Kweller Prep does not believe in taking out student loans: We are strong advocates for applying to the best colleges possible, and getting in on scholarship. The Scholarship Application Process is not an easy one; Kweller Prep can help. Call 1800-631-1757
Commencement time brings plenty of reflections on the worth of a four-year degree. The Wire already brought you the debate about the class of 2010's gloomy job prospects. Over at The New York Times, however, one piece has jump-started an even less cheerful discussion. The topic: college graduates hopelessly mired in debts way out of proportion to their earning potential.
•Look What Too Many Loans Can Do Ron Lieber tells the story of Cortney Munna, a 26-year-old NYU graduate who is $100,000 in debt after procuring loans from both Sallie Mae and Citibank to finance her degree in religious and women's studies. "What was Citi thinking," asks Lieber, "handing over $40,000 to an undergraduate who had already amassed debt well into the five figures?" But he notes that, in fact, it's often a college's "financial aid office ... [that] has the best picture of what students like Ms. Munna are up against." While there are a number of problems with making this office responsible for delivering the grim message--i.e. to head to a state school instead--he maintains that financial aid workers might be the best people to do it.
•'Don't Go Into Debt for Harvard College,' counsels brooklynbadboy at Daily Kos, who wishes he'd "gone to Brooklyn College or City College and saved the debt load for my professional studies." Instead, he urges students, "go into debt for Harvard Law School."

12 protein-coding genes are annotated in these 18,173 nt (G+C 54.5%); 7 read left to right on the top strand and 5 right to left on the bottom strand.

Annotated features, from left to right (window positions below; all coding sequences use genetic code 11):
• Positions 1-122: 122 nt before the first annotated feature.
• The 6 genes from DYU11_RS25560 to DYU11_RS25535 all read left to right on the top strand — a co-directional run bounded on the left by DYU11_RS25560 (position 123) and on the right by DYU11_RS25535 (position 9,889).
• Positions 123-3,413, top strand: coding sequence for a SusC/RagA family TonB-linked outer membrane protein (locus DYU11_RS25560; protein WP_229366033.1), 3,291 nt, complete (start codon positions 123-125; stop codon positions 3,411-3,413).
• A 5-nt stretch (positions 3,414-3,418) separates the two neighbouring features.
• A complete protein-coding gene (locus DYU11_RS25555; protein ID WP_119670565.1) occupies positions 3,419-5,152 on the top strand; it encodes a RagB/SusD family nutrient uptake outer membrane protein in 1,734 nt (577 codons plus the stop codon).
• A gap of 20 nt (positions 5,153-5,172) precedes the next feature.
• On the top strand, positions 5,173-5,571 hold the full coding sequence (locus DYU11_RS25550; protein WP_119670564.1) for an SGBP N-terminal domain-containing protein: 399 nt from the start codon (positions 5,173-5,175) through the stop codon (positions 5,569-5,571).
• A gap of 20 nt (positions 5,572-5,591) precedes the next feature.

•How to Calculate Munna, points out The Washington Independent's Annie Lowrey, "is a photographer's assistant, and has no intention of going into a high-paying career in a field like finance." Thus, argues Lowrey, "where a college diploma makes no difference in her earning potential in her chosen career, remaining in a pricey institution--New York University is the fourth most expensive out of the nation's 1,800 private colleges--might not have been the right choice." She says this particular story is a good at "making the argument others are loath to make," which is that it's sometimes worth it to drop out and go to a cheaper school.
•Professors Saying 'Follow Your Bliss' Rod Dreher, now glad his father made him enroll in a cheaper school, says though professors' go-for-it talks are understandable, "that kind of advice borders on malpractice." Loans can "straightjacket" a student's "future and freedom of movement," he says--"thinking emotionally" can be a real handicap.
•How to Solve the Student Loan Problem Daniel Bennett of Forbes analyzes the pros and cons of making student loans eligible for bankruptcy declarations like other forms of debt. One suggestion he has to get rid of some of the risk problems: "hold colleges accountable ... instead of the taxpayers taking the hit when student loans go sour, colleges should absorb the loss, or at least a portion of it." One positive effect:
This would incentivize colleges to focus on providing educational value and help their students launch a career--knowing that if they fail in their mission, there are real consequences. Maybe then colleges would be more attentive to helping their students succeed.
•The Case for College Accountability Daily Finance's Zac Bissonnette concurs, and argues prior to Lieber's New York Times piece that "Many colleges ... are signing naive students up for levels of loan debt that are destined for failure." When the financial aid offices do this, he argues, "the schools should at the very least share in the financial fallout."